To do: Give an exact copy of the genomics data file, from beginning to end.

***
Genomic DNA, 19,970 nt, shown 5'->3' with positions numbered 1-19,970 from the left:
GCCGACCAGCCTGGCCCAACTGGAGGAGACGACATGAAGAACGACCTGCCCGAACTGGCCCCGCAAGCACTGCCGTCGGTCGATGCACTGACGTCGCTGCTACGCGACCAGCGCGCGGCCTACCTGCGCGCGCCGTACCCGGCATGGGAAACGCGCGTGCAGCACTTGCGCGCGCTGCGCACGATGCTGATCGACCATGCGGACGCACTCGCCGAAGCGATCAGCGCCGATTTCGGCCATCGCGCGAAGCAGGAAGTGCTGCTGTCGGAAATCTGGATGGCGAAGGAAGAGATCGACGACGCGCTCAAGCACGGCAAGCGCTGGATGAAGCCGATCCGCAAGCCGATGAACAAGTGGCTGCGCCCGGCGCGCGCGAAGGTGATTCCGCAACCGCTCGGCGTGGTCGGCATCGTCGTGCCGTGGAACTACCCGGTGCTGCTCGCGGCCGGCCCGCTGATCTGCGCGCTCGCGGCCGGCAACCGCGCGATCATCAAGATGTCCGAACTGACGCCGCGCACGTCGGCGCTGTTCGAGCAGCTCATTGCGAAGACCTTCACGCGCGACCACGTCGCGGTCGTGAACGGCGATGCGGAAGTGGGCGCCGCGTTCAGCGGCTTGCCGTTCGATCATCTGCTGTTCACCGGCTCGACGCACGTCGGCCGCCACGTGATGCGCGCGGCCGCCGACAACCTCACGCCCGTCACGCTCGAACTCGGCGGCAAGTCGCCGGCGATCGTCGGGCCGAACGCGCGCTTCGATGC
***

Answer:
Genomic DNA, 19,970 nt, shown 5'->3' with positions numbered 1-19,970 from the left:
GCCGACCAGCCTGGCCCAACTGGAGGAGACGACATGAAGAACGACCTGCCCGAACTGGCCCCGCAAGCACTGCCGTCGGTCGATGCACTGACGTCGCTGCTACGCGACCAGCGCGCGGCCTACCTGCGCGCGCCGTACCCGGCATGGGAAACGCGCGTGCAGCACTTGCGCGCGCTGCGCACGATGCTGATCGACCATGCGGACGCACTCGCCGAAGCGATCAGCGCCGATTTCGGCCATCGCGCGAAGCAGGAAGTGCTGCTGTCGGAAATCTGGATGGCGAAGGAAGAGATCGACGACGCGCTCAAGCACGGCAAGCGCTGGATGAAGCCGATCCGCAAGCCGATGAACAAGTGGCTGCGCCCGGCGCGCGCGAAGGTGATTCCGCAACCGCTCGGCGTGGTCGGCATCGTCGTGCCGTGGAACTACCCGGTGCTGCTCGCGGCCGGCCCGCTGATCTGCGCGCTCGCGGCCGGCAACCGCGCGATCATCAAGATGTCCGAACTGACGCCGCGCACGTCGGCGCTGTTCGAGCAGCTCATTGCGAAGACCTTCACGCGCGACCACGTCGCGGTCGTGAACGGCGATGCGGAAGTGGGCGCCGCGTTCAGCGGCTTGCCGTTCGATCATCTGCTGTTCACCGGCTCGACGCACGTCGGCCGCCACGTGATGCGCGCGGCCGCCGACAACCTCACGCCCGTCACGCTCGAACTCGGCGGCAAGTCGCCGGCGATCGTCGGGCCGAACGCGCGCTTCGATGC